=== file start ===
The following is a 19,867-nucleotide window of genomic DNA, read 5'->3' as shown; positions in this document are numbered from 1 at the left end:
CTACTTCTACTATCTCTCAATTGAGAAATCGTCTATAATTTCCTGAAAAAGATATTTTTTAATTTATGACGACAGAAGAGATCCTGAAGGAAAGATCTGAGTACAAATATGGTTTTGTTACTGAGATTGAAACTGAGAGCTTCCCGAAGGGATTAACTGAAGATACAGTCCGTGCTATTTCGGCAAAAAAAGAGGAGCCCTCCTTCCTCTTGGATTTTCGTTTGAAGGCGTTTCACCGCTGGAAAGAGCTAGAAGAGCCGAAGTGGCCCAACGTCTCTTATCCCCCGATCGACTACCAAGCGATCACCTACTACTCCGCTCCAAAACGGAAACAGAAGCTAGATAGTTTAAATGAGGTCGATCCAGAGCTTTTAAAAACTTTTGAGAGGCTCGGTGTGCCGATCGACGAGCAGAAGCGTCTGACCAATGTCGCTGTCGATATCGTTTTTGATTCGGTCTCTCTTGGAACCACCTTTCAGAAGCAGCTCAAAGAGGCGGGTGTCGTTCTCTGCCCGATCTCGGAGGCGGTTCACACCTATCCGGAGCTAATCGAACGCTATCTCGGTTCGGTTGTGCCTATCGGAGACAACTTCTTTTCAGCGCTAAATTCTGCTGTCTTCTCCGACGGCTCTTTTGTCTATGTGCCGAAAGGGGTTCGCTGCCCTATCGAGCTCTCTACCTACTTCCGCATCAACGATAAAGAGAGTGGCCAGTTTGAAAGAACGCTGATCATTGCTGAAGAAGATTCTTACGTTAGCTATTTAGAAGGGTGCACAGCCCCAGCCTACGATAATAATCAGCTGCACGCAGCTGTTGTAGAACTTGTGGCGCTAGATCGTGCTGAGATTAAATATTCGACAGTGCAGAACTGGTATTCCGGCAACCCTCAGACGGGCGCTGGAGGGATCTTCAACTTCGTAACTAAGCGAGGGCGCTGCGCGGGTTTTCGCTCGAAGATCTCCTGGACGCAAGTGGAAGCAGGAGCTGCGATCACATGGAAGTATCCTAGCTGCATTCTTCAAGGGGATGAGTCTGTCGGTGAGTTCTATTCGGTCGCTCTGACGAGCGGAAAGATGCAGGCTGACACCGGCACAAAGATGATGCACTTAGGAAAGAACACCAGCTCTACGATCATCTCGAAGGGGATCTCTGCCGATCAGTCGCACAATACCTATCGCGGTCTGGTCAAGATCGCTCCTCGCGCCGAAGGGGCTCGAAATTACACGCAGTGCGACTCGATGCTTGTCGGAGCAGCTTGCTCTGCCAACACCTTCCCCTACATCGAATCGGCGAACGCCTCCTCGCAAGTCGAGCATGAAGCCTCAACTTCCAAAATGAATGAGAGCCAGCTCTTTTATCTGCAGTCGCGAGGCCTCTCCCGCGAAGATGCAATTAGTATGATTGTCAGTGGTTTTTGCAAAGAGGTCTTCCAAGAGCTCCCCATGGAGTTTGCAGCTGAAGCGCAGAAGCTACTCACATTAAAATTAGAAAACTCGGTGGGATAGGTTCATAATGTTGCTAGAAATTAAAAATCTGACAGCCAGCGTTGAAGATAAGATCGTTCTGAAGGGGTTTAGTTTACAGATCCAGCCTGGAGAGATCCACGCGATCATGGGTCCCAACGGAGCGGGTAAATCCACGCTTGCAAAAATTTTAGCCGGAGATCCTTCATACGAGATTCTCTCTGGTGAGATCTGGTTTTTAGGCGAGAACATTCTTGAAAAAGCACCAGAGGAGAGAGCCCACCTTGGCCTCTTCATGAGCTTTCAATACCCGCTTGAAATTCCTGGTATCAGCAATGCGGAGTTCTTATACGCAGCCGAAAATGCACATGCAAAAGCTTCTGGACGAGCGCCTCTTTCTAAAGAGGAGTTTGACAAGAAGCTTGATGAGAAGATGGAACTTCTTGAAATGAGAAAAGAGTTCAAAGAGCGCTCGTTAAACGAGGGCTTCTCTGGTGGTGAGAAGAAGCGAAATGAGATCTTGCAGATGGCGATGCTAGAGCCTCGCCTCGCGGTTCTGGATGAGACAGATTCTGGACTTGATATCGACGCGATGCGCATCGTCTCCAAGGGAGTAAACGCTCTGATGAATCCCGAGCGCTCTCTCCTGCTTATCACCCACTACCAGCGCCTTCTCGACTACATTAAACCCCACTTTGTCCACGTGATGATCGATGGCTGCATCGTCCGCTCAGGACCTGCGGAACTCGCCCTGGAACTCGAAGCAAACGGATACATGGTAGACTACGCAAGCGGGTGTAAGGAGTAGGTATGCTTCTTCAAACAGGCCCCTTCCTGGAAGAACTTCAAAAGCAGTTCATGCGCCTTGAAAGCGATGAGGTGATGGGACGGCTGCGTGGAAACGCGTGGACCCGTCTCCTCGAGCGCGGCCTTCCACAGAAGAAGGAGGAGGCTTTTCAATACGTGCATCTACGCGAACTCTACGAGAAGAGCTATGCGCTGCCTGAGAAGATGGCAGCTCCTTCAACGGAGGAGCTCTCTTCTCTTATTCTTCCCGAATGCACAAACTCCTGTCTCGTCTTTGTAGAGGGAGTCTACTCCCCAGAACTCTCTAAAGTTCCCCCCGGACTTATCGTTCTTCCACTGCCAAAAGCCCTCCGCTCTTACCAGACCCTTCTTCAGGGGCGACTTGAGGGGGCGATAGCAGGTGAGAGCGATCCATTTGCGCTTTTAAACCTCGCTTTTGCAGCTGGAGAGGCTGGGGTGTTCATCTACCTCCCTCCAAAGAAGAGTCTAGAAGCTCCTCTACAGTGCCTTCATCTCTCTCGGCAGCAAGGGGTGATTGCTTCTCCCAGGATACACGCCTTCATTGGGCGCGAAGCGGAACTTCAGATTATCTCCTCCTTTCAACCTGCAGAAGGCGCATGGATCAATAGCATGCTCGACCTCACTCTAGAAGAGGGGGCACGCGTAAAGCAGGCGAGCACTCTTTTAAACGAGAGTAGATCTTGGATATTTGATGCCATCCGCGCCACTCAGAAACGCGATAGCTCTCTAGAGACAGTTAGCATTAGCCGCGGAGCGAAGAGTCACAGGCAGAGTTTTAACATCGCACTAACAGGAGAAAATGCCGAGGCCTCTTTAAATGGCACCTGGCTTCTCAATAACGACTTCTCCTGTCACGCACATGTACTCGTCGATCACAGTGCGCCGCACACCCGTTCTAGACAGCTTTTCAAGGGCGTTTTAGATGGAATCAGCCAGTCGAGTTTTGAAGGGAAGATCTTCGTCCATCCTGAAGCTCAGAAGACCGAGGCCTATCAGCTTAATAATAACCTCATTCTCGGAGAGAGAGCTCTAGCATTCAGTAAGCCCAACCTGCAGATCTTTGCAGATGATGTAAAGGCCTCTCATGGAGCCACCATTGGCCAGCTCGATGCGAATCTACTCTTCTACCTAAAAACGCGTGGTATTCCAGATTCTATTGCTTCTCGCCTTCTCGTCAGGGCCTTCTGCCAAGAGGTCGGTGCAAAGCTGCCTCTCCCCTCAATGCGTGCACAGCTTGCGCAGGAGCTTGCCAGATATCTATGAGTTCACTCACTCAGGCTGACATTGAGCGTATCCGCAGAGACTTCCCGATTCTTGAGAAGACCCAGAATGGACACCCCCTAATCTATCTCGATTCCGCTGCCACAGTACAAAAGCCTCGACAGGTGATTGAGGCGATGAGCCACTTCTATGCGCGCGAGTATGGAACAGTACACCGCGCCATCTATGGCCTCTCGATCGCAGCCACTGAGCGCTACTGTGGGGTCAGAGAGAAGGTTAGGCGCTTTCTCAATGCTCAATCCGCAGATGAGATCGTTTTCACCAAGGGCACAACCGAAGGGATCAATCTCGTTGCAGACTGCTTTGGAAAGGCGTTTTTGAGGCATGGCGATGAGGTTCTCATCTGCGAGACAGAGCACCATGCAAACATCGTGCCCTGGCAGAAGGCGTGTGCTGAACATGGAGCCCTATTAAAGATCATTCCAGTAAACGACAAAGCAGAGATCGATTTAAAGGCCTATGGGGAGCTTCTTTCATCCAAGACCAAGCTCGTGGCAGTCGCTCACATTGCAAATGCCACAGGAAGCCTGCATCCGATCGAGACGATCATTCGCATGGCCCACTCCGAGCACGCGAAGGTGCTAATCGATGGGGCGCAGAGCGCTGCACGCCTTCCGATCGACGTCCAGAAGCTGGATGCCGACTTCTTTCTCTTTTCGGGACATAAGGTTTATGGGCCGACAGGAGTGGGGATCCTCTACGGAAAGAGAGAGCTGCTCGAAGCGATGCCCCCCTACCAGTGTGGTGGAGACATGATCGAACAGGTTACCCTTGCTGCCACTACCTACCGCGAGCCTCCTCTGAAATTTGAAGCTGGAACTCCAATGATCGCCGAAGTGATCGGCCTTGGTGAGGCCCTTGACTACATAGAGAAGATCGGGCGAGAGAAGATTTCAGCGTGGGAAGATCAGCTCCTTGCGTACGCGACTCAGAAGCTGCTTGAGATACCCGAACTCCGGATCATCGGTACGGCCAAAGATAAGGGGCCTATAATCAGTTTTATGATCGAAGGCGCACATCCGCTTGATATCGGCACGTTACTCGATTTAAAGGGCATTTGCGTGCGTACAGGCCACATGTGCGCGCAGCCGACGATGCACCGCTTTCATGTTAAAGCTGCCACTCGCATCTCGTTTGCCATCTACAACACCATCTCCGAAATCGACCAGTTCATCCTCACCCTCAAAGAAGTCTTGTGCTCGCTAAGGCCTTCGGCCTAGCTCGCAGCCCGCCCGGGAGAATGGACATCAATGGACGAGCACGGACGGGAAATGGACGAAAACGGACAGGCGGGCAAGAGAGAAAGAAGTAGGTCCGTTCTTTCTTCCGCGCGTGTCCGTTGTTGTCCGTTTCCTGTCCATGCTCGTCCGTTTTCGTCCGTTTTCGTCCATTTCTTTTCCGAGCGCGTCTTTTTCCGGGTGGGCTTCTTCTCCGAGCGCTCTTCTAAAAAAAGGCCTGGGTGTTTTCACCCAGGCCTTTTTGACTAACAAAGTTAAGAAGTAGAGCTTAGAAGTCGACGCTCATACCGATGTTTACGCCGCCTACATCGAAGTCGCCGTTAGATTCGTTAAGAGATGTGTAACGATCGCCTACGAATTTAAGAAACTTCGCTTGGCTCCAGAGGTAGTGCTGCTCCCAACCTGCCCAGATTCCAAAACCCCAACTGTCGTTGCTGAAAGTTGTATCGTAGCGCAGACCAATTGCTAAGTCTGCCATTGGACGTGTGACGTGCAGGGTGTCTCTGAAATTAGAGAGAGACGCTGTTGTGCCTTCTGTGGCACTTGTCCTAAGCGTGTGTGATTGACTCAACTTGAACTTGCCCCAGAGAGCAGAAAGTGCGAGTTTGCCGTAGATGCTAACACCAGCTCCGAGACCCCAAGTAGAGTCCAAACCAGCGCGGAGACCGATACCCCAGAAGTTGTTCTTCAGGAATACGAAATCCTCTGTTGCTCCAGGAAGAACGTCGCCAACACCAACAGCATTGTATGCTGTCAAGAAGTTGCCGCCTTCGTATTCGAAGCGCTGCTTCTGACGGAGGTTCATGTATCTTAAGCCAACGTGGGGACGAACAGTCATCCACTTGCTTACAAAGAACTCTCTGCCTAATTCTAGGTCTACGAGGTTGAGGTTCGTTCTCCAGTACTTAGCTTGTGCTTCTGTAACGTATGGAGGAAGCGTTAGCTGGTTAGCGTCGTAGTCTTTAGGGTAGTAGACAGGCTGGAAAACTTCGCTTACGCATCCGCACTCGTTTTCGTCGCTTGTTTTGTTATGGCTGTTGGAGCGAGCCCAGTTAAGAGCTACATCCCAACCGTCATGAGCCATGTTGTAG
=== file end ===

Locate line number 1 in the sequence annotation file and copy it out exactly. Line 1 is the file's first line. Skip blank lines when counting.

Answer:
The following is a 19,867-nucleotide window of genomic DNA, read 5'->3' as shown; positions in this document are numbered from 1 at the left end: